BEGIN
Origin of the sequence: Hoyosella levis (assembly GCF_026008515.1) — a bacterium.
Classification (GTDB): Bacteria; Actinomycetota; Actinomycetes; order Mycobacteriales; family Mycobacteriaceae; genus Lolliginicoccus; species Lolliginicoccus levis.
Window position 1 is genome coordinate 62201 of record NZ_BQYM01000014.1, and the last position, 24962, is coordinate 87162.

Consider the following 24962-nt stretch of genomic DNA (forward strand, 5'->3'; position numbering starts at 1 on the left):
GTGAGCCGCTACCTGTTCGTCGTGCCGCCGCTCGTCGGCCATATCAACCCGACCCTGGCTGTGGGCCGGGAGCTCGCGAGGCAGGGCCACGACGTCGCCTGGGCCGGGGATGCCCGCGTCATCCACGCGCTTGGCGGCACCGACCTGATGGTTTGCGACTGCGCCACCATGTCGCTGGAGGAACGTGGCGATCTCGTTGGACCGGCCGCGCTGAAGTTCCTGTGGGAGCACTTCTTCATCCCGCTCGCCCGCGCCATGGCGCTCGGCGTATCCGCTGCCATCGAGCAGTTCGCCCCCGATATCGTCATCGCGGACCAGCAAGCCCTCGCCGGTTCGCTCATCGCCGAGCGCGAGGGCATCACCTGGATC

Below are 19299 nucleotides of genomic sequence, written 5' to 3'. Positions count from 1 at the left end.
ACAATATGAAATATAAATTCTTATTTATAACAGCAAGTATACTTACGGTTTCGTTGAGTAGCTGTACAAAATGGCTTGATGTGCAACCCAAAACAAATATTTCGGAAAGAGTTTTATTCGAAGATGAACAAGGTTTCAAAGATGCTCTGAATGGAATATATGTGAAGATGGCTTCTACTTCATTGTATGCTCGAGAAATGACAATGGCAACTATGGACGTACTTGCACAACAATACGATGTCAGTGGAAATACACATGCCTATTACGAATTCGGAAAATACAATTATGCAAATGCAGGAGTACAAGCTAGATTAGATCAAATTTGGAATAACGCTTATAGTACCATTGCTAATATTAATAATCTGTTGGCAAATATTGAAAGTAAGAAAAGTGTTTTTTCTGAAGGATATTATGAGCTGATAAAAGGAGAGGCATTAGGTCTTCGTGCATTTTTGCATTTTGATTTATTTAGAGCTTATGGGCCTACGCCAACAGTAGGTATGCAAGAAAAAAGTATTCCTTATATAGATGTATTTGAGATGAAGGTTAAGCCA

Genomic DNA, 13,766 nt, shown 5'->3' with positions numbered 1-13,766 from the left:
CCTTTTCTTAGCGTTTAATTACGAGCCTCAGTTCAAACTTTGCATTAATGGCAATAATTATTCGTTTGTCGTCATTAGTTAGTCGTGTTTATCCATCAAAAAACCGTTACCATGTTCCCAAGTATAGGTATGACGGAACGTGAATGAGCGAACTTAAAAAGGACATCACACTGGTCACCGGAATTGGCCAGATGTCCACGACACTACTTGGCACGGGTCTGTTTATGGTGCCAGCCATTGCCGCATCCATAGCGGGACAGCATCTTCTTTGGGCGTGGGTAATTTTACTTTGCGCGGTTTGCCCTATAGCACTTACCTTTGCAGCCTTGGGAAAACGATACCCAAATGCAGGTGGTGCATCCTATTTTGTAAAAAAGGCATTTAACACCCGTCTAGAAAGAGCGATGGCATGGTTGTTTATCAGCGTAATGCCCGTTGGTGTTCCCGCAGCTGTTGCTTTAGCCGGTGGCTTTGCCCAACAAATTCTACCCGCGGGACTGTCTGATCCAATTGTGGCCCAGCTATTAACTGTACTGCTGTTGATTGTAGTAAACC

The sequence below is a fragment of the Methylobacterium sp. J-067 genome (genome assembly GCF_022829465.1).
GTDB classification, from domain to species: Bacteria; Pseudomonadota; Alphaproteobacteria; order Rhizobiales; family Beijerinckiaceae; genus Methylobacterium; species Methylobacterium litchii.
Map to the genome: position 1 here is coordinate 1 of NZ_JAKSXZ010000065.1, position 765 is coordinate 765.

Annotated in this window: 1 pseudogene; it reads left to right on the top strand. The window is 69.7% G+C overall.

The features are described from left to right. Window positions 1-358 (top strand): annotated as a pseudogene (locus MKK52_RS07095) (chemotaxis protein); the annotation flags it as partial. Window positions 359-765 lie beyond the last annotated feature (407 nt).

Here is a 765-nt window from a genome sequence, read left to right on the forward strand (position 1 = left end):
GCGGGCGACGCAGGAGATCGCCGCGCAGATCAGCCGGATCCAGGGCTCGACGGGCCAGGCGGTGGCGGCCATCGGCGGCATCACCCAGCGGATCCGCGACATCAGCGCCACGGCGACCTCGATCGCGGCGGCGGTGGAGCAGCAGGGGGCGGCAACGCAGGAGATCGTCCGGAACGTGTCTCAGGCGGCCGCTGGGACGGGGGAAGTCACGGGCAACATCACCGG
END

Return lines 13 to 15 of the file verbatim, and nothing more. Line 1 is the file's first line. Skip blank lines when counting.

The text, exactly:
Annotated in this window: 1 pseudogene; it reads left to right on the top strand. The window is 69.7% G+C overall.

The features are described from left to right. Window positions 1-358 (top strand): annotated as a pseudogene (locus MKK52_RS07095) (chemotaxis protein); the annotation flags it as partial. Window positions 359-765 lie beyond the last annotated feature (407 nt).

Here is a 765-nt window from a genome sequence, read left to right on the forward strand (position 1 = left end):